Monday, 20 October 2014
Reading Novels Increases Connectivity of Areas in the Brain
Immersing yourself in reading a good novel is an excellent way to take a break from the stresses of daily life. By seeing things from the protagonists’ point of view while you are reading those few hundred pages, not only do you feel as if you have access to another world, but you may also continue to have this feeling for some time, or even for your entire life, if the book has really made an impression on you.
The neurobiological bases of this phenomenon would appear to have been discovered in a study that Gregory S. Berns and his colleagues published in the journal Brain Connectivity in Fall 2013. The subjects in this study were 21 young adults. In the first phase of the study, the subjects received resting-state functional magnetic resonance imaging (fMRI) scans for five consecutive days. The researchers then used these scans to develop a general diagram of the connectivity of each subject’s brain. (more…)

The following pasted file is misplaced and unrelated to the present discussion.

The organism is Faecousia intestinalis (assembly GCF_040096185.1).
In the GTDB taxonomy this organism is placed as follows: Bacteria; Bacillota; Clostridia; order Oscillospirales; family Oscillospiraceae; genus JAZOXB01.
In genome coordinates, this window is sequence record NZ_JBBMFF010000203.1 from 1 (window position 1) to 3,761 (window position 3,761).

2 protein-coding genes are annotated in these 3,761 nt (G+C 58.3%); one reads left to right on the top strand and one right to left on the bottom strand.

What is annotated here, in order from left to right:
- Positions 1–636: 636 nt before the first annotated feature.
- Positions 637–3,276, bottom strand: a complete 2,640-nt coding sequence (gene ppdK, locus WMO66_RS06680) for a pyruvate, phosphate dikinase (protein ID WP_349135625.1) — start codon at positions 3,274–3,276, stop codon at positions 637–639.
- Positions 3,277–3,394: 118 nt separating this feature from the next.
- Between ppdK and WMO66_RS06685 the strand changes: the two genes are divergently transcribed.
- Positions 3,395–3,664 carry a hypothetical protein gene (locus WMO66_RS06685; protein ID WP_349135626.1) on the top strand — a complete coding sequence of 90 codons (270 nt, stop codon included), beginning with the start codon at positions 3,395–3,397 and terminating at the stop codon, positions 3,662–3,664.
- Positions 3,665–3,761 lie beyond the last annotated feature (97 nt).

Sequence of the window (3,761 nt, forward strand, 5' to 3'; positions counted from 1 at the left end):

Monday, 6 October 2014
Poverty Imposes a Cognitive Burden on the Brain
Neuroscience is providing growing evidence that poverty can have serious consequences not only for the health of people who are “struggling to make both ends meet” (something that has been known for a long time), but also on their cognitive abilities. The most recent of these studies looking specifically at this aspect of poverty was published in the journal Science in August 2013 by economist Anandi Mani and her colleagues.
Using two different approaches, this research team reached the same conclusion: for people at the low end of the socioeconomic spectrum, everyday life requires so much calculation and effort just to meet basic material needs (food, shelter, etc.) that it exhausts their mental capacities. (more…)